Hard days are interval training days, hill climbing repeat days, and long endurance days. To do a recovery ride, choose a flat loop or route, and stay in the small chain ring in an easy gear. Keep the cadence higher than normal to help flush your legs out (release muscle toxins and soreness from the legs). 95 to 110 rpms is good for a recovery ride –30 minutes minimum and 60 minutes maximum. This will allow the body to be in a state of “active recovery:” the body is working and using the same muscles it normally does but is not being taxed too much, as a result stimulating a healing or recovery effect on the body.
Recovery rides also allow a mental break from the rigours of long and hard workouts. Research shows that short, easy-intensity spinning speeds healing from muscle damage caused by intense workouts. Many cyclists have a fear of not doing enough and even do recovery rides too hard and too long, eliminating the recovery effects. Instead of helping the body, they hinders it by doing what we coaches call “grey miles” – miles that are neither hard enough to lead to greater fitness and power nor easy enough to stimulate recovery and recuperation. If you are training with a heart rate monitor, you should be in zone 1 and no higher than low zone 2. On a perceived level of exertion, where 1 is the easiest you can ride and 10 is the hardest, you can ride, you should be at 4.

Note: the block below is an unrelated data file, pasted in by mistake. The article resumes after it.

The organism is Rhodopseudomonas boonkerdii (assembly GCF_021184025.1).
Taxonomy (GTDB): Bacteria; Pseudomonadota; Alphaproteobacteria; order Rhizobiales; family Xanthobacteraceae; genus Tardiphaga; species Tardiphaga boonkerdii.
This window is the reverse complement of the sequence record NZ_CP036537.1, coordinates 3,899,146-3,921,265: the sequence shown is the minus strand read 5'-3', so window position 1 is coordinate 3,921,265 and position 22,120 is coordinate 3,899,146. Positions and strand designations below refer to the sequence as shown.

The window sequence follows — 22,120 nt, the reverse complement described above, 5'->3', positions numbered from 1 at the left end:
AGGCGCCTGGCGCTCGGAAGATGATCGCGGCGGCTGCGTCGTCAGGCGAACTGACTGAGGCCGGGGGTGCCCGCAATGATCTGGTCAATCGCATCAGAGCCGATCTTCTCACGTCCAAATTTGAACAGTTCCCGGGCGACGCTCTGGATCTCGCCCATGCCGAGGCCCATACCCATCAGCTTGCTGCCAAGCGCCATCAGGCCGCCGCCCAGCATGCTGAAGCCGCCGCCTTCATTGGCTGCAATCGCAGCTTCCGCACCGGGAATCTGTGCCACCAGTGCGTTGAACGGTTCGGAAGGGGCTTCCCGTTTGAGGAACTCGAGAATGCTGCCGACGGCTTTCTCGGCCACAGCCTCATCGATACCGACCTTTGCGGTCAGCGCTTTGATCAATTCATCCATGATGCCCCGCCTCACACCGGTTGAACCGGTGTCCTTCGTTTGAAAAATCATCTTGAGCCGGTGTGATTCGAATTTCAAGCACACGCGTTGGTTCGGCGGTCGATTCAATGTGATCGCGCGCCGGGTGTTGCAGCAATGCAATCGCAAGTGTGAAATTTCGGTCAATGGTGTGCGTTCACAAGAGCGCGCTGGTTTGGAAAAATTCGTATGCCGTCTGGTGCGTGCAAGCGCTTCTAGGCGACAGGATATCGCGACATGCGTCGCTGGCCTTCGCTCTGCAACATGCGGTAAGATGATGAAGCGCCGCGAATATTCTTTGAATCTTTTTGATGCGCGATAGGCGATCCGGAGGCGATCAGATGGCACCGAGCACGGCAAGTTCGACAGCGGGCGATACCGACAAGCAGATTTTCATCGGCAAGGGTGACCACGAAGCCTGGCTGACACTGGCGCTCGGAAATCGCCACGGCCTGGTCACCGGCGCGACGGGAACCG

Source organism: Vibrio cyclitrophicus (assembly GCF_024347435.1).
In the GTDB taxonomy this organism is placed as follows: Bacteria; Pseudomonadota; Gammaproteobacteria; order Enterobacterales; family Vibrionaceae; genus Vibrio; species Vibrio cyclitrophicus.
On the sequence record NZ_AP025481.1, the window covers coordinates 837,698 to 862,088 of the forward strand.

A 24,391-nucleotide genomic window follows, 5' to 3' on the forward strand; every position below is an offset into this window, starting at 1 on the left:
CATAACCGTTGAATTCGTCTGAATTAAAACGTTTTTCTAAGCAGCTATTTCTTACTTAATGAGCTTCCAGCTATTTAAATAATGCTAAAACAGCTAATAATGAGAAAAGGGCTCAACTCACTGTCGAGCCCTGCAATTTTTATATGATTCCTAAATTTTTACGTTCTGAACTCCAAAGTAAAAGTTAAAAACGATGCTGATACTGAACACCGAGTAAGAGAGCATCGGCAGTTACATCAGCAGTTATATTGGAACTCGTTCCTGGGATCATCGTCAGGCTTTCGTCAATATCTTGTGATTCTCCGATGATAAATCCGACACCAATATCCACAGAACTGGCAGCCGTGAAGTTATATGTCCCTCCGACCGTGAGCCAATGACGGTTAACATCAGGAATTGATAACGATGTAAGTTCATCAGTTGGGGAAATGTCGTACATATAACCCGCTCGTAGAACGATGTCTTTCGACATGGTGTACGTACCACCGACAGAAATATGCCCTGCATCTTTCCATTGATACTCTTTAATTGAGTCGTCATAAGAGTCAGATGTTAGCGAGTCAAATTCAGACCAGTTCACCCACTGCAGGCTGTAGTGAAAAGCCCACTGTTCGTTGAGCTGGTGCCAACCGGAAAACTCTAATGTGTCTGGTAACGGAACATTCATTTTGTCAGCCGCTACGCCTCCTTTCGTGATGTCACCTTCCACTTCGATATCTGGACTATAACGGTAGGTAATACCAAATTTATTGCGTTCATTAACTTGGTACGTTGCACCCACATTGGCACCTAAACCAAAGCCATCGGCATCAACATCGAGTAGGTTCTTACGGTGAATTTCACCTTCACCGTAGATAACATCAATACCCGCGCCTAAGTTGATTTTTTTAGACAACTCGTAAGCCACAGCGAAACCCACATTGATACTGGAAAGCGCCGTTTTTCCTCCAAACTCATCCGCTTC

2. To give the body a full rest, take one day off per week.